When watching Grabbers, the latest film from director Jon Wright and writer Kevin Lehane, it is immediately noticeable that the film is either a masterful parody or a badly executed creature feature. The trick is that the film doesn’t really show its true colors until nearly an hour into its running time. Until then, we watch the film wade through familiar characters, set pieces, and tropes with a general sense of confusion of what kind of movie this really is. When Wright and Lehane finally tip their cards, though, they do say with a noticeable smirk and nod, as if to say “gotcha”.
Assuming a viewer were to watch this movie with no previous access to the trailer or marketing materials, Grabbers plays it pretty straight during its first hour or so. Yes, there is humor sprinkled throughout, but that humor is subtle enough, and peppered within the normal buddy cop tropes, that it isn’t quite clear if the film is a parody or an awkwardly paced creature-feature. This narrative tightrope is what really sets Grabbers apart from most horror-comedies that come to mind. When a parody film lives this comfortably within its targeted cliches, it manages to be both a comedy and a loving tribute.
On the other hand, though, this same comfortable trope traipsing is a bit disorientating for a large portion of the film. While clever and loving nods to cinematic history and narrative structures are always welcome, when it is unclear if those nods are intentional or not the result is a bit of confused distance for the audience. Again, judging the film upon its own running time and not its advertised hook, Grabbers might play it a little too straight during the first couple of acts.
When the third act, and that advertised hook, kicks in though, there is no doubt what kind of movie Grabbers has intended to be the entire time. And to be completely fair, it is a pretty glorious conceit and subsequent execution. Once the action, and the comedy, begins in full force viewers will have a hard time keeping the grin off their face. The same familiar tropes are present, but in an amped up, nearly slapstick way. This fervor of a finale is not only spectacular, it shines a more favorable light on the intentions and execution of the scenes that have led up to it.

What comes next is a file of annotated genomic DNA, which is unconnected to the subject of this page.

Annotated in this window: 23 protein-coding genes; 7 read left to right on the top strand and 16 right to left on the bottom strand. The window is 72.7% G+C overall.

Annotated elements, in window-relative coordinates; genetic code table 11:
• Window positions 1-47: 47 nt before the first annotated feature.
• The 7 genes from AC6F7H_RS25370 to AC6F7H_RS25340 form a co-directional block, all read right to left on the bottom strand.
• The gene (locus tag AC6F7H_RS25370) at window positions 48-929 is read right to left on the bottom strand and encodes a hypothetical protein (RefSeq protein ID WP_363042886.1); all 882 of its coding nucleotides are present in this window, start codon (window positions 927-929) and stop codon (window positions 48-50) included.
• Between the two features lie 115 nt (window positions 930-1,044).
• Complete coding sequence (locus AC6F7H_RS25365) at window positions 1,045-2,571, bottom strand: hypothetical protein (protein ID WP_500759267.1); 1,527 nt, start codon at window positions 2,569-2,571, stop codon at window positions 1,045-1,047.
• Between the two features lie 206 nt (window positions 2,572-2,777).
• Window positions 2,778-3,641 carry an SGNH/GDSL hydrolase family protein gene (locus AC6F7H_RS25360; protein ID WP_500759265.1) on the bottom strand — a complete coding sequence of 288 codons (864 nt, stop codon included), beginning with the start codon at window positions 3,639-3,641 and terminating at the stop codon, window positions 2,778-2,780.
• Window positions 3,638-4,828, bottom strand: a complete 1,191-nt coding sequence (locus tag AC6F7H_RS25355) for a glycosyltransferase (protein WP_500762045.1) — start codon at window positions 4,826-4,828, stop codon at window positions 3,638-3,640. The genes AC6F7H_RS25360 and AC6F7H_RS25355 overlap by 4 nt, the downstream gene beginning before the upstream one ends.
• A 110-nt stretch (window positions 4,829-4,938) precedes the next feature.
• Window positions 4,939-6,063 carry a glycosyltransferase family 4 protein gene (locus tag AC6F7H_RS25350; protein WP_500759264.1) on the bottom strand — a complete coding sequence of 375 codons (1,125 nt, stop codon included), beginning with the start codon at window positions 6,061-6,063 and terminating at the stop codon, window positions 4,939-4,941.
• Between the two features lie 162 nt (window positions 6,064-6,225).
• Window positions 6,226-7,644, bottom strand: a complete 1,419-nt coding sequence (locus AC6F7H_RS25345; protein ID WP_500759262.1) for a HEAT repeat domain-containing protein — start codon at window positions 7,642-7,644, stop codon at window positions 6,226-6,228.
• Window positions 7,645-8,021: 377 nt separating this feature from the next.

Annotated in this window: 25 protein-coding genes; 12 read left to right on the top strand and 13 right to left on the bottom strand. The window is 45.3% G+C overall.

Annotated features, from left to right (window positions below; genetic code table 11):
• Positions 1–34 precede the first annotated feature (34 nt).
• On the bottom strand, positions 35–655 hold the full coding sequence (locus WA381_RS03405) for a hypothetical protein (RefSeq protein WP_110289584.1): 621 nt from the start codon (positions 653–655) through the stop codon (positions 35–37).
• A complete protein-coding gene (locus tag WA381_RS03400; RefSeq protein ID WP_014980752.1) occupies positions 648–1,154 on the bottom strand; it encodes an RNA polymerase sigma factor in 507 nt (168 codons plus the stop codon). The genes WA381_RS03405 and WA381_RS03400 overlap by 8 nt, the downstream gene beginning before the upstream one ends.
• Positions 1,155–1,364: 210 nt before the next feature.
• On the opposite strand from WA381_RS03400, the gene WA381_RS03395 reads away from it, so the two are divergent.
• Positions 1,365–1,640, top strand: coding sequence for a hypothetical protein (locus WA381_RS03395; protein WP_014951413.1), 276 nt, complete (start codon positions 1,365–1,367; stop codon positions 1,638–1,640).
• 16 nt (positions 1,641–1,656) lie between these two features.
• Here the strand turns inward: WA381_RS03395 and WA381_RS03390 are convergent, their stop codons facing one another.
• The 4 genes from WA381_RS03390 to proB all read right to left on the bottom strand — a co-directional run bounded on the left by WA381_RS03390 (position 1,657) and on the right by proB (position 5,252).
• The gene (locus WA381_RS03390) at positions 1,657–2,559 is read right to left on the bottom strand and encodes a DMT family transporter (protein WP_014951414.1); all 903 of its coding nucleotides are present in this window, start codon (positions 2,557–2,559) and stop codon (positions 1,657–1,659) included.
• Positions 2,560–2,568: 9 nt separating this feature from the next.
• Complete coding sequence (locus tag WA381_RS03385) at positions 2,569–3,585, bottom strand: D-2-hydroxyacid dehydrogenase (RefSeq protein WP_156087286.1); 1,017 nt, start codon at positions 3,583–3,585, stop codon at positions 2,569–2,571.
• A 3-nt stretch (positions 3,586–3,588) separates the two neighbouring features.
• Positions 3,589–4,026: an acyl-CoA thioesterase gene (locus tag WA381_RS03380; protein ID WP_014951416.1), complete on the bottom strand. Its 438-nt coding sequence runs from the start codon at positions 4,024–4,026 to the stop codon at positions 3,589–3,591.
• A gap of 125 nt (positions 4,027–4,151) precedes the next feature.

So, in the end, Grabbers feels a little uneven and strangely paced for a large portion of its running time, but the final thirty-minutes or so not only make up for it, it changes the viewer’s outlook on everything that has preceded the finale. The only problem is that Wright and Lehane have held their narrative cards so closely to their chest it is unclear if that final, comedic reveal will be enough to convince some viewers of the film’s own cleverness.
With that cleverness in mind, I should at least mention the marketing of Grabbers. As many of you know, I have had a pretty staunch hate/hate relationship with trailers. They not only often misrepresent movies, they tend to spoil important plot points and visuals. In the case of Grabbers, however, it may be the best plan of action to watch the trailer first. The marketed plot point will go a long way in framing what an audience is to expect as they travel through the first, relatively procedural, portion of the film.